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I'm using PyGame to display images (photos). For larger image sizes the load and convert process is slow (eg. taking 2-3 seconds for an image of size 6000x4485). The actual code that's slow is:

image = pg.image.load(fname).convert()

Is there an alternative library or method that'll give better performance? My target platforms are windows7 and os x, and I'm ok with separate solutions for each (although a single solution would be better).

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I don't think you can get much better performance. What's probably taking most of the time is loading and decoding the image. And that's C code (jpeglib). Keep in mind an image that size weighs at 77 Mb decompressed. Depending on the application, you can "cheat" by pre-loading in the background or something. – Gustavo Giráldez Jun 15 '11 at 3:05
I'm pretty sure the same image is displayed faster by both picasa and the built-in windows viewer. I'll see if I can time it. – Parand Jun 15 '11 at 17:57
Check . In particular they mention libjpeg-turbo which is a drop-in replacement for libjpeg. – Gustavo Giráldez Jun 15 '11 at 18:24
libjpeg-turbo looks very promising (though a bit of a hassle to compile). I got a 3x improvement over the standard libjpeg when timing an execution of djpeg on a 7560x5600 jpg file. – Gustavo Giráldez Jun 15 '11 at 18:36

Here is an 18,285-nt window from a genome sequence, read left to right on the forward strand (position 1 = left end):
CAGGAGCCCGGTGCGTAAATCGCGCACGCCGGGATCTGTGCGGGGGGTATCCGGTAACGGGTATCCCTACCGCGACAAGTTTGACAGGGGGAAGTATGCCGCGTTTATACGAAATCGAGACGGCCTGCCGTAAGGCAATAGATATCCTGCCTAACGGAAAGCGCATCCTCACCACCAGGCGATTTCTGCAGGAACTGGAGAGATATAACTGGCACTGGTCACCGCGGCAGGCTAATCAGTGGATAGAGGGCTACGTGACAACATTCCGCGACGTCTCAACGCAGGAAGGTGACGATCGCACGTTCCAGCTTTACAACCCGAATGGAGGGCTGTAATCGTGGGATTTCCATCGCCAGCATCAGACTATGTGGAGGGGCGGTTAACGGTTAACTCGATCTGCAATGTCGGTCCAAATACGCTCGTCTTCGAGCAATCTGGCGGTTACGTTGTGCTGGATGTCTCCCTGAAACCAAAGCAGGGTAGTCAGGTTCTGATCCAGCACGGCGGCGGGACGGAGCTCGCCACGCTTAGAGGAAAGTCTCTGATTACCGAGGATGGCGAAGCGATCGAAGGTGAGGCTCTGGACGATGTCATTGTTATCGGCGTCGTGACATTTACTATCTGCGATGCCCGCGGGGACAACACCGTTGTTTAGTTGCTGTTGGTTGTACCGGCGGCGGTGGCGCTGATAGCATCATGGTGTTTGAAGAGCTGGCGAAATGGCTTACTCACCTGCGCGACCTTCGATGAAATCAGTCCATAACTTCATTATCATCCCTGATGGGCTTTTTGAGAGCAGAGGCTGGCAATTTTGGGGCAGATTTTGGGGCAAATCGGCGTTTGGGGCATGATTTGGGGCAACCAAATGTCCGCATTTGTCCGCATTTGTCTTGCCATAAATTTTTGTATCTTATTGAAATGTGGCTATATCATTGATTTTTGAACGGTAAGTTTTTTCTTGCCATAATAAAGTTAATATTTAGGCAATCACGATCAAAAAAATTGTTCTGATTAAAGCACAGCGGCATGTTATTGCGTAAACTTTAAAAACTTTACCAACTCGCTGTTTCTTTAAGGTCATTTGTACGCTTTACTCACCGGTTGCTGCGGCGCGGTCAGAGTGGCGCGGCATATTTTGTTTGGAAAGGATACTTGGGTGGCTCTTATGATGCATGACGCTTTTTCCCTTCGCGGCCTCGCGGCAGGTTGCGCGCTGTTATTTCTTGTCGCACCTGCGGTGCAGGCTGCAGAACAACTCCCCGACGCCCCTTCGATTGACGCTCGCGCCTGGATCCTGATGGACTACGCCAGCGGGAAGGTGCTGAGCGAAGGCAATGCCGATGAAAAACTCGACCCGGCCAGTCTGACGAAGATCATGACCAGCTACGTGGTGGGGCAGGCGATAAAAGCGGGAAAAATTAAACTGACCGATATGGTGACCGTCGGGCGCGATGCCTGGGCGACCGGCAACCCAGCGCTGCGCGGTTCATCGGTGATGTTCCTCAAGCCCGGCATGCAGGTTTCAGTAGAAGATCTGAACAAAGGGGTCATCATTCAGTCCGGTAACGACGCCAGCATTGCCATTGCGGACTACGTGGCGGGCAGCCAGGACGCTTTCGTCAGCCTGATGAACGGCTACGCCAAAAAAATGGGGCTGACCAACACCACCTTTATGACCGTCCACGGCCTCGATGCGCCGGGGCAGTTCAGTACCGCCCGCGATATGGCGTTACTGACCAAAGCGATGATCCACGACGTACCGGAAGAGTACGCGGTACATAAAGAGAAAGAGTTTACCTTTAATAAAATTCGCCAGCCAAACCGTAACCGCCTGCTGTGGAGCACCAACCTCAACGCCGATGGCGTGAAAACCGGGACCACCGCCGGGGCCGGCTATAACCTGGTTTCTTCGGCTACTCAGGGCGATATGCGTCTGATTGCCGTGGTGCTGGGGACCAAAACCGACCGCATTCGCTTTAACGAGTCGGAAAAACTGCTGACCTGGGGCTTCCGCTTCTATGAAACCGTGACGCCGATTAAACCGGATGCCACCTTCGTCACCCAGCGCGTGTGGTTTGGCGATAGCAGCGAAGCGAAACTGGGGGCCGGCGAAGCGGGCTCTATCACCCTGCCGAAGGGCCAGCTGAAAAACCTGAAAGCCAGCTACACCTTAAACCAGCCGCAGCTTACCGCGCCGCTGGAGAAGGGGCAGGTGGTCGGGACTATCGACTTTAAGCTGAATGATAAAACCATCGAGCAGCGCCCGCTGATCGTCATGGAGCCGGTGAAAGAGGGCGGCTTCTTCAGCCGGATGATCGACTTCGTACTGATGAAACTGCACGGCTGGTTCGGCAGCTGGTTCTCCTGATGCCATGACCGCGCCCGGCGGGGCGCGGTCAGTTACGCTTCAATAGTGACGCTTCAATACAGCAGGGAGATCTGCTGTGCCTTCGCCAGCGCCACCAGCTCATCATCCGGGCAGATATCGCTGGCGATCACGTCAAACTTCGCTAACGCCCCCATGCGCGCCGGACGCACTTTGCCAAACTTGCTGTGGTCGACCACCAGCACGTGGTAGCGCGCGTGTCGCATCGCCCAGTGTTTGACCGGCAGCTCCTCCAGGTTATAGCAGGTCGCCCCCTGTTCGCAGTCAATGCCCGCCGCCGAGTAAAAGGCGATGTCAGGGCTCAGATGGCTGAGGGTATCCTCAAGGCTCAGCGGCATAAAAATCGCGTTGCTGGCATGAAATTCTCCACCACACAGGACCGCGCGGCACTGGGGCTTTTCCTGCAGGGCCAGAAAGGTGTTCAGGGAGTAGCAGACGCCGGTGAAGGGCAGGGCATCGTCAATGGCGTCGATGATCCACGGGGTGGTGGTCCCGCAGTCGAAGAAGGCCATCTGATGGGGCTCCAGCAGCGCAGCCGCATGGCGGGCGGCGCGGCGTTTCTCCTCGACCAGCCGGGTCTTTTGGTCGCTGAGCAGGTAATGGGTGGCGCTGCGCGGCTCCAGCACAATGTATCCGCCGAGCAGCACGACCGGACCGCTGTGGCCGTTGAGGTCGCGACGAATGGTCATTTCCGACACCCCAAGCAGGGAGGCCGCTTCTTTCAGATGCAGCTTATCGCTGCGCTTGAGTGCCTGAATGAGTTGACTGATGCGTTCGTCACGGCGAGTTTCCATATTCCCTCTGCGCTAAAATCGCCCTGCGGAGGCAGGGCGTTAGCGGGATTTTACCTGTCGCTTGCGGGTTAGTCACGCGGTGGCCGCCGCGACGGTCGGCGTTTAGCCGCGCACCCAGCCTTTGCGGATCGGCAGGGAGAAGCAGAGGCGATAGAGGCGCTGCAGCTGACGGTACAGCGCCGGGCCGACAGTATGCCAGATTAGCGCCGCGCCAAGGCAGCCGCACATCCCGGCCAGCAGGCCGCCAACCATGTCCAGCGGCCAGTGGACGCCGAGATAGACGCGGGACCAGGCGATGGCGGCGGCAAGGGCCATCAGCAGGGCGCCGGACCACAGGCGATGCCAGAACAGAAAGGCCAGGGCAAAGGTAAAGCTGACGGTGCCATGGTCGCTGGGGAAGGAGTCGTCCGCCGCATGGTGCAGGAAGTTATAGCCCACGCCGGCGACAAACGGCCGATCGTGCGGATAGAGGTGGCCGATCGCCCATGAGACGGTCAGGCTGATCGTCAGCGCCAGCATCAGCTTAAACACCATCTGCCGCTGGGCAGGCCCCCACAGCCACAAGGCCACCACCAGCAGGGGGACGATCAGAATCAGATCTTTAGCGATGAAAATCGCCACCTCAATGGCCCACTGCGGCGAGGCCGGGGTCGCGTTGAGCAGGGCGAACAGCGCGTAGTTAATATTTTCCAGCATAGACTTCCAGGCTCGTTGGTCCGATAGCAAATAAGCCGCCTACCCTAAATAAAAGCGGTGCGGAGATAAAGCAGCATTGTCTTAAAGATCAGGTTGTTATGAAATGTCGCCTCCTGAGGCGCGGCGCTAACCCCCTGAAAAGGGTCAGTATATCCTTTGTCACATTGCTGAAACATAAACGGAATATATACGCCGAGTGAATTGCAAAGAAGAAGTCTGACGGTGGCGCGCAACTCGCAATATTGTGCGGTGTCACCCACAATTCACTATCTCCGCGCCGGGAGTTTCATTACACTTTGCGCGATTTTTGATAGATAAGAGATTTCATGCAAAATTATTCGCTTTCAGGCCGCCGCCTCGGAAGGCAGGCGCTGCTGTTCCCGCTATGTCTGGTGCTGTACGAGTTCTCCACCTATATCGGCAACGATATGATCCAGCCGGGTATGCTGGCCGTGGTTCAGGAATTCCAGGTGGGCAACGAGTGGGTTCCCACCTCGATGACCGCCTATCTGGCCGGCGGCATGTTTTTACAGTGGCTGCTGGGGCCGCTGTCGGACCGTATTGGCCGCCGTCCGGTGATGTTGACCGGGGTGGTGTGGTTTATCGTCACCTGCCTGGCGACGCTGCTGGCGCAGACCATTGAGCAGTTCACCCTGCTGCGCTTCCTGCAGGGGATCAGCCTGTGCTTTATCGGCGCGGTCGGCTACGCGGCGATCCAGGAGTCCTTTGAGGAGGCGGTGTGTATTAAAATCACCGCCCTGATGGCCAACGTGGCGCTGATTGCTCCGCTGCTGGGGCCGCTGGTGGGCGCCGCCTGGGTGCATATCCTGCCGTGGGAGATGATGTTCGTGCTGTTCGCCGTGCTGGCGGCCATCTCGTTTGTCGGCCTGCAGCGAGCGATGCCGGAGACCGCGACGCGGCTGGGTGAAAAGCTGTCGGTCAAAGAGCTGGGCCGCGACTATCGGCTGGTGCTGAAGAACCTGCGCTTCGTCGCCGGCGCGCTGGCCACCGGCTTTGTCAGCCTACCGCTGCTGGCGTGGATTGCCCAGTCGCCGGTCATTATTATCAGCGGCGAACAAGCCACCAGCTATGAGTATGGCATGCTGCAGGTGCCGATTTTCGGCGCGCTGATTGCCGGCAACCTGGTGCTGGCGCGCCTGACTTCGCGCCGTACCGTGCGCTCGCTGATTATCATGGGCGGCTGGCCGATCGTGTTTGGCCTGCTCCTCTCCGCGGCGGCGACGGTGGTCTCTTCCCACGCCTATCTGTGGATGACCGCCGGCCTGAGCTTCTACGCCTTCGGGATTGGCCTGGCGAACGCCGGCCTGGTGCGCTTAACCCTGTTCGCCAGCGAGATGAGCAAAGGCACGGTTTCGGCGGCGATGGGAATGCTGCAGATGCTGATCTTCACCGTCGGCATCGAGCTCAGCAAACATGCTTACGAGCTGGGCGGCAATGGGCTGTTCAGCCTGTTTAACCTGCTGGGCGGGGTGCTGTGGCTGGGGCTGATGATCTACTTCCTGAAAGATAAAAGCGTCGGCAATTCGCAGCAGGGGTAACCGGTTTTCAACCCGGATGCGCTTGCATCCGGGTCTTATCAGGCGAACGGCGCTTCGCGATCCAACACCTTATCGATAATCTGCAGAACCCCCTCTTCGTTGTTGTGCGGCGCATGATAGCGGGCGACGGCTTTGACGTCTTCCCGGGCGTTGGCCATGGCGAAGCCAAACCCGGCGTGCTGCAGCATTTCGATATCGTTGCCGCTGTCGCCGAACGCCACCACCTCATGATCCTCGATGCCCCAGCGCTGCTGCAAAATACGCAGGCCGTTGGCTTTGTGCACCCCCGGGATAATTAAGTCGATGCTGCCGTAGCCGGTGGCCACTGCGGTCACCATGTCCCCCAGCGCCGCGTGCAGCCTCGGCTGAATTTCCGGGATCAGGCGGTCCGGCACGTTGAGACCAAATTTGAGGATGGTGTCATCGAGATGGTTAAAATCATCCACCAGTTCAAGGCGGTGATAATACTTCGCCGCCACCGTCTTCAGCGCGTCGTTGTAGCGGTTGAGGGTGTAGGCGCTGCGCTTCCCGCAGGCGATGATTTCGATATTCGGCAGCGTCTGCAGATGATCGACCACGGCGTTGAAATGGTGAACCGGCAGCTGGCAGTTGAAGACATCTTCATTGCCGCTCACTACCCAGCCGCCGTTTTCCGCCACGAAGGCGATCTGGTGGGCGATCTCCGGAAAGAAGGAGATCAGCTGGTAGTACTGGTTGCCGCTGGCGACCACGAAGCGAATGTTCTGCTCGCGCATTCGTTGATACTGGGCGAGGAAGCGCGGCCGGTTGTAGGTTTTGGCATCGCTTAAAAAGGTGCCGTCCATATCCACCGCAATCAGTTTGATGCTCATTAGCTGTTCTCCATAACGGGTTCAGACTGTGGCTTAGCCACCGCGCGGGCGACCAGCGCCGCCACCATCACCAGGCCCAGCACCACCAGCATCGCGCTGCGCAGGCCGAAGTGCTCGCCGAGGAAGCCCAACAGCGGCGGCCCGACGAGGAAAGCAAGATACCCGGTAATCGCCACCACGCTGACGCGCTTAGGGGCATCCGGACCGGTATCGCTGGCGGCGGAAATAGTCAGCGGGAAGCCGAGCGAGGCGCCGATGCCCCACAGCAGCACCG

If your application doesn't require displaying the image at full resolution (i.e. you aren't zooming full-screen on a small portion of it) then 27 megapixels may be overkill. You could preprocess the image to something smaller (on the order of 1K x 1K) once (either offline or in a background task), then load the smaller version in your app. – Russell Borogove Aug 25 '11 at 21:33

If your jpeg library supports it you can set the scaling parameters. You probably don't need a 6kx4k output image if you are showing it on the screen and it can speed up by a factor of several.

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You might have better luck using a GUI library like TkInter or GTK+ over PyGame. If you need to use a game library, you might like PyGlet. For PyGame, someone said that this speeds it up: You could also check libjpeg-turbo as stated in the comments at But, like I said, you might be better off using a GUI library or ported the whole thing to C/C++ to avoid the multi-language calls. Good luck!

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